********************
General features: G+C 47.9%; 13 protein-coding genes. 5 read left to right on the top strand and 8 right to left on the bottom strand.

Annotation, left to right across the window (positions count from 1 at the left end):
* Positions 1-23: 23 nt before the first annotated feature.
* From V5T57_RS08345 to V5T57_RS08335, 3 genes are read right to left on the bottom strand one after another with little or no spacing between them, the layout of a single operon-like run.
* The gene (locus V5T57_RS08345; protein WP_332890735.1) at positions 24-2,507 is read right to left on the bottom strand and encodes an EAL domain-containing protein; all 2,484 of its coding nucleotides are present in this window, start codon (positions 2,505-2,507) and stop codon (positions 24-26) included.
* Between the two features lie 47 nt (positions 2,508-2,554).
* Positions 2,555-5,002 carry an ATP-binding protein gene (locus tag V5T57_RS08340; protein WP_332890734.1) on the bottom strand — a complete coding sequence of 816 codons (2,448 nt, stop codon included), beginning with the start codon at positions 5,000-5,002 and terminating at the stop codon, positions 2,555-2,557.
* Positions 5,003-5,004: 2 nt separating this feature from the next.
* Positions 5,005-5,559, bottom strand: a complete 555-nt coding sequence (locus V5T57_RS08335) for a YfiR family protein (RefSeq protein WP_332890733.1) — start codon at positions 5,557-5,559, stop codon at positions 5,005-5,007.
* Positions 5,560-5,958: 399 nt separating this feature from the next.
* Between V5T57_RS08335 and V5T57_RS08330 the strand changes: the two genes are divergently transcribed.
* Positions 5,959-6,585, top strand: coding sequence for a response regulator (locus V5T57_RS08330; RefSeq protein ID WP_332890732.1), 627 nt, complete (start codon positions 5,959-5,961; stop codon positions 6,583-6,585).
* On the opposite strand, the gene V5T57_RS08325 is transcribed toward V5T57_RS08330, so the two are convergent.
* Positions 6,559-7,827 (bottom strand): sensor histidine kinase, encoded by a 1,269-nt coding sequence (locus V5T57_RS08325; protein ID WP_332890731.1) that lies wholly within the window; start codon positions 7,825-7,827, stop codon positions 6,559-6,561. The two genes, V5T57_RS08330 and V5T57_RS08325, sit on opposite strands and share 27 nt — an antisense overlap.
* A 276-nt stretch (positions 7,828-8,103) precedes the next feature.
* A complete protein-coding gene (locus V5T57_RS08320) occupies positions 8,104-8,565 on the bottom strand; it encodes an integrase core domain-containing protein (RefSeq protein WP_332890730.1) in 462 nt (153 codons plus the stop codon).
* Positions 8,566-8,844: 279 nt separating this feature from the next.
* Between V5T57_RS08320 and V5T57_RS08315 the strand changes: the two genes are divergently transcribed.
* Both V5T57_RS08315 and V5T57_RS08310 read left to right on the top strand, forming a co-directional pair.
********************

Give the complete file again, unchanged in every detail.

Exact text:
General features: G+C 47.9%; 13 protein-coding genes. 5 read left to right on the top strand and 8 right to left on the bottom strand.

Annotation, left to right across the window (positions count from 1 at the left end):
* Positions 1-23: 23 nt before the first annotated feature.
* From V5T57_RS08345 to V5T57_RS08335, 3 genes are read right to left on the bottom strand one after another with little or no spacing between them, the layout of a single operon-like run.
* The gene (locus V5T57_RS08345; protein WP_332890735.1) at positions 24-2,507 is read right to left on the bottom strand and encodes an EAL domain-containing protein; all 2,484 of its coding nucleotides are present in this window, start codon (positions 2,505-2,507) and stop codon (positions 24-26) included.
* Between the two features lie 47 nt (positions 2,508-2,554).
* Positions 2,555-5,002 carry an ATP-binding protein gene (locus tag V5T57_RS08340; protein WP_332890734.1) on the bottom strand — a complete coding sequence of 816 codons (2,448 nt, stop codon included), beginning with the start codon at positions 5,000-5,002 and terminating at the stop codon, positions 2,555-2,557.
* Positions 5,003-5,004: 2 nt separating this feature from the next.
* Positions 5,005-5,559, bottom strand: a complete 555-nt coding sequence (locus V5T57_RS08335) for a YfiR family protein (RefSeq protein WP_332890733.1) — start codon at positions 5,557-5,559, stop codon at positions 5,005-5,007.
* Positions 5,560-5,958: 399 nt separating this feature from the next.
* Between V5T57_RS08335 and V5T57_RS08330 the strand changes: the two genes are divergently transcribed.
* Positions 5,959-6,585, top strand: coding sequence for a response regulator (locus V5T57_RS08330; RefSeq protein ID WP_332890732.1), 627 nt, complete (start codon positions 5,959-5,961; stop codon positions 6,583-6,585).
* On the opposite strand, the gene V5T57_RS08325 is transcribed toward V5T57_RS08330, so the two are convergent.
* Positions 6,559-7,827 (bottom strand): sensor histidine kinase, encoded by a 1,269-nt coding sequence (locus V5T57_RS08325; protein ID WP_332890731.1) that lies wholly within the window; start codon positions 7,825-7,827, stop codon positions 6,559-6,561. The two genes, V5T57_RS08330 and V5T57_RS08325, sit on opposite strands and share 27 nt — an antisense overlap.
* A 276-nt stretch (positions 7,828-8,103) precedes the next feature.
* A complete protein-coding gene (locus V5T57_RS08320) occupies positions 8,104-8,565 on the bottom strand; it encodes an integrase core domain-containing protein (RefSeq protein WP_332890730.1) in 462 nt (153 codons plus the stop codon).
* Positions 8,566-8,844: 279 nt separating this feature from the next.
* Between V5T57_RS08320 and V5T57_RS08315 the strand changes: the two genes are divergently transcribed.
* Both V5T57_RS08315 and V5T57_RS08310 read left to right on the top strand, forming a co-directional pair.